Exposition Through Discovery

There’s an interesting movie called “Hardcore Henry,” where the camera only shows you the viewpoint of the hero. While this gimmick is interesting for an action film, you can learn how to tell a story from this limited point of view.

First of all, the film can only show you what the hero sees, so right away you can see how traditional films provide information that the hero couldn’t possibly see. In “Die Hard,” the hero never sees Hans the villain shoot the corporate president or order his men around. Yet this type of information is crucial to let you know how cruel the villain is and what his powers might be.

In “Star Wars,” Luke never sees Darth Vader blowing up an entire planet with the Death Star, but we (as the audience) do, which provides us with the fear and anticipation of what will happen later when the Death Star approaches the rebel base where Princess Leia is at.┬áIn most movies, don’t be afraid to show information that the hero couldn’t possibly know about because you’re really telling a story to the audience, not to the hero.

“Hardcore Henry” also highlights another limitation. Because the whole story can only be seen through the eyes of the hero, everything must be explained through the hero’s eyes. This means we as the audience must discover bits and pieces of the story as the hero discovers them as well.

In “Hardcore Henry,” the hero doesn’t speak, so every character must talk and provide new information to the hero throughout the story. Having other characters tell or show the hero something is one way to provide exposition beyond simply showing a scene where the hero couldn’t possibly be at. Yet this limitation also forces “Hardcore Henry” to constantly provide action to keep the story moving. Without constant action, the story in “Hardcore Henry” risks bogging down.

A second way “Hardcore Henry” provides exposition is by showing us something interesting at all times. An opening scene shows the hero being fitted with artificial hands and legs by a woman who claims to be his wife. Another early scene shows a room where the villain suddenly barges in and shoots the doctors around him. Although we don’t quite know what’s happening, each scene helps us slowly piece together the story as the hero does too.

So the lessons from “Hardcore Henry” in providing exposition is this:

  • Use scenes that the hero can’t be in to provide information we as the audience need to understand the story
  • Keep providing conflict that dribbles out a little more information about the story at a time
  • Have other characters provide information about the story but disguise that information in a mystery to keep us interested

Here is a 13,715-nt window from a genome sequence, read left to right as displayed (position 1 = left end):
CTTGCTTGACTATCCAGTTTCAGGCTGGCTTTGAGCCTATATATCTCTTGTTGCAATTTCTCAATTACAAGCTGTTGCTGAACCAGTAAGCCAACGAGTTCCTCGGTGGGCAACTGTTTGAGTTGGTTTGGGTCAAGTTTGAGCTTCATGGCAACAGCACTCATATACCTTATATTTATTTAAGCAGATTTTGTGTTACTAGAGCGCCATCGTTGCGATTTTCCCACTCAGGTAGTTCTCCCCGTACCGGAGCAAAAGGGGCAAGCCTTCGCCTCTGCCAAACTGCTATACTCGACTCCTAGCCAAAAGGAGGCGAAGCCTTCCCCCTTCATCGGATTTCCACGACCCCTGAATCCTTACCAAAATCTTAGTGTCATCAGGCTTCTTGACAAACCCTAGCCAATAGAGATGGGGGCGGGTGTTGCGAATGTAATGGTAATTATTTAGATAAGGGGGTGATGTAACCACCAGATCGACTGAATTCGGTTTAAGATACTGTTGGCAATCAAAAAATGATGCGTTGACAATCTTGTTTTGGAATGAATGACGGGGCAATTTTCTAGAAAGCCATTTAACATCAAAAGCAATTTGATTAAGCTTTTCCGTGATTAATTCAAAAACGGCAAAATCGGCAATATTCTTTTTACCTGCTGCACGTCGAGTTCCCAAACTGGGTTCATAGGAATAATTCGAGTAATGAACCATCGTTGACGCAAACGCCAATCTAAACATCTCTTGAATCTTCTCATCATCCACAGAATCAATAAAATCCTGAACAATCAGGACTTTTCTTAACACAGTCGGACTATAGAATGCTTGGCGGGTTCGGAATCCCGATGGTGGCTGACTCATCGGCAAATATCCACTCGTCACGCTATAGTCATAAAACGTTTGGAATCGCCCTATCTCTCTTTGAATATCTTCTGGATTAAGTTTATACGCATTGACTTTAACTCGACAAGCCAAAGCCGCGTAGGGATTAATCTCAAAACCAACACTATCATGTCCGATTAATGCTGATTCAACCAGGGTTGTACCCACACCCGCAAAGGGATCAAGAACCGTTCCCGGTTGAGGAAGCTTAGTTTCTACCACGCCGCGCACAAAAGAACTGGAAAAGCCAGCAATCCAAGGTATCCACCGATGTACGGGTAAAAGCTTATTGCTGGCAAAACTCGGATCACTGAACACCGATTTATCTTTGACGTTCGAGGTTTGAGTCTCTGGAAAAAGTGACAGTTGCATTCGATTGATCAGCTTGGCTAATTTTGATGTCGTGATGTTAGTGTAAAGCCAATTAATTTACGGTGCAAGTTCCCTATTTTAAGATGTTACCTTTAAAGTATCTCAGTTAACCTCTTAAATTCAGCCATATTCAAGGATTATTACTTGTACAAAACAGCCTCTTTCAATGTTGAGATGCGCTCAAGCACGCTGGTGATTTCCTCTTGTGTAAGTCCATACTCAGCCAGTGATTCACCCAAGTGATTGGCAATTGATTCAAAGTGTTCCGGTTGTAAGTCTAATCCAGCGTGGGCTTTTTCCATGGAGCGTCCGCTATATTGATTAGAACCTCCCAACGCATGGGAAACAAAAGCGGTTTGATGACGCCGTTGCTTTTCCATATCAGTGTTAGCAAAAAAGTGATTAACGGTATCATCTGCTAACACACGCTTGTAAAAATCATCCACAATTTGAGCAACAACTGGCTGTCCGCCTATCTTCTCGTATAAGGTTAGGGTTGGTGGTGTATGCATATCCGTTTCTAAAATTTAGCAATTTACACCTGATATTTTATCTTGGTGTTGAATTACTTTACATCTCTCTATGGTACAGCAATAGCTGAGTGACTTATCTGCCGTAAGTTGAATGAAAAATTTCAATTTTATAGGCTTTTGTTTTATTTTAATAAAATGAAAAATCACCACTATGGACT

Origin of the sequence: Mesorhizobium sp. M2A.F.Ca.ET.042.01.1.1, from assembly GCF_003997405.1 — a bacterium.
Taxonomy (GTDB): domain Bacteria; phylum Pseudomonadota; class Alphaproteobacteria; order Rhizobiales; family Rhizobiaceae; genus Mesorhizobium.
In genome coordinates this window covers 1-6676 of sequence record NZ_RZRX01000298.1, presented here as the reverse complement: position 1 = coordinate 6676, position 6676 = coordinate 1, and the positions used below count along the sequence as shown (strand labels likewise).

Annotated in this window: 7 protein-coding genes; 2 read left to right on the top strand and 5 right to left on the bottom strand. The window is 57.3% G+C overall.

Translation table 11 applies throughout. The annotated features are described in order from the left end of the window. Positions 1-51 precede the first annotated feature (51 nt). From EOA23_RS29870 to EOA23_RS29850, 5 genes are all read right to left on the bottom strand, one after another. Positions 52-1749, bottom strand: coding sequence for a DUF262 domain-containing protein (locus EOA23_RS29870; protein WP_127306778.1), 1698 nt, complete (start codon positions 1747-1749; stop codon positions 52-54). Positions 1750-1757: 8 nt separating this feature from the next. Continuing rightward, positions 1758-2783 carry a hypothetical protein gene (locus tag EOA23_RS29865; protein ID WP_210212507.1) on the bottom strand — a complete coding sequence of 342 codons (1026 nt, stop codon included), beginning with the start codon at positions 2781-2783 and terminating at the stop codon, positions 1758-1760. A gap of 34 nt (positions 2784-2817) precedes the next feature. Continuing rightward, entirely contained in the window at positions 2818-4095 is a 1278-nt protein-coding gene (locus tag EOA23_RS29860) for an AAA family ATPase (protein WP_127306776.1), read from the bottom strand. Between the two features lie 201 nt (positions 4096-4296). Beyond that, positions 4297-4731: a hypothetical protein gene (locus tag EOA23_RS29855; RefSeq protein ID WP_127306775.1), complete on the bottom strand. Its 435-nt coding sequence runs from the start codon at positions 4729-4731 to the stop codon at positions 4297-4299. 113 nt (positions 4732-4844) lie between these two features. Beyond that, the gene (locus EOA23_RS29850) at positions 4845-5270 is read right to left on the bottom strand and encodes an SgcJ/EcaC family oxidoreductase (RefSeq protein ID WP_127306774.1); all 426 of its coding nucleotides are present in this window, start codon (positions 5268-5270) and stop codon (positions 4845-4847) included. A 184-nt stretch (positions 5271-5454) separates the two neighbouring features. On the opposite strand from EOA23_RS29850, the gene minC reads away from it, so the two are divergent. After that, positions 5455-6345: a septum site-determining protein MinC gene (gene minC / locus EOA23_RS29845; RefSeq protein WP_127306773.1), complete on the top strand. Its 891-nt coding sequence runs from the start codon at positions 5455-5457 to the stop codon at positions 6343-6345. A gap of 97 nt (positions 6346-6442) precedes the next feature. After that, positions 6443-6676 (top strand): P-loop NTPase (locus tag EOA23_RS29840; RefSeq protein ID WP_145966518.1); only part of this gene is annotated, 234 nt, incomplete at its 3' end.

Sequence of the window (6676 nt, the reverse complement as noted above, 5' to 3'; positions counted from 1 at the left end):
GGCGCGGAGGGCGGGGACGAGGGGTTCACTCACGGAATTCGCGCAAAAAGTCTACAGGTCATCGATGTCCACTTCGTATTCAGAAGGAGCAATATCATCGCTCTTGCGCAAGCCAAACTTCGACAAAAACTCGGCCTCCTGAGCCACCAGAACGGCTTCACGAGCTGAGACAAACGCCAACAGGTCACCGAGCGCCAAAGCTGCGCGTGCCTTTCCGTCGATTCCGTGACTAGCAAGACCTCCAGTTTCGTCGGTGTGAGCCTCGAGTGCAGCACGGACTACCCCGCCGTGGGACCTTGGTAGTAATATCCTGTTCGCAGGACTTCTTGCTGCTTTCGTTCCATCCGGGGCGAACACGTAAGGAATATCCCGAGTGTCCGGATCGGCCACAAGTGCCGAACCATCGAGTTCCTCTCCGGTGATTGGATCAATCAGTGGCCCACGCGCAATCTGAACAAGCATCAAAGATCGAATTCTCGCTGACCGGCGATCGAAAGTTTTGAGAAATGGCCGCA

What you don’t want is to add scenes without the hero that have no relevance to the story. Any scene that doesn’t add new information to the story doesn’t belong.

What you don’t want is to show conflict that doesn’t give us more information about the story. Such meaningless conflict is what makes the climactic battle between Batman and Superman (in “Batman vs. Superman”) so pointless. Watching two characters fight isn’t enough. We also need new information at the same time about the story. That’s what makes “Die Hard” and “Star Wars” so interesting because every time there’s conflict, we also either learn more about the story or we learn more about one of the characters.

In “Die Hard,” there’s a scene where the villain makes a deal with a slime ball co-worker of the hero’s wife. Although the hero doesn’t see this scene, we do and we learn more about the viciousness of the villain when he shoots the slime ball co-worker in the head.

In “Star Wars,” Luke is trying to get to the Millennium Falcon when they accidentally run into a bunch of stormtroopers. Hans Solo charges the stormtroopers and chases them. This not only is amusing but also shows his gradual change of character from someone who only thinks of himself to someone who’s starting to think of others regardless of his own safety. That sets up his eventual appearance at the end when he rescues Luke from Darth Vader.

What you don’t want is to have characters simply tell us new information without conflict or a mystery. When characters tell us information, it’s boring. When they tell us new information while fighting with the hero, that’s interesting. In “The Karate Kid,” the hero is disgusted with his mentor who is forcing him to do seemingly trivial tasks. Just as the hero is about to walk off, the mentor shows him how his seemingly trivial tasks have taught him karate moves. The conflict makes that scene far more interesting than if the mentor had simply asked the hero to do the movies without the hero getting mad and about to storm off.

“Hardcore Henry” isn’t a great movie, but it’s an interesting one to learn how the hero’s point of view drastically limits how you can provide exposition. By knowing the limitations of a first person point of view, you can see all the other ways to provide exposition in an interesting manner.

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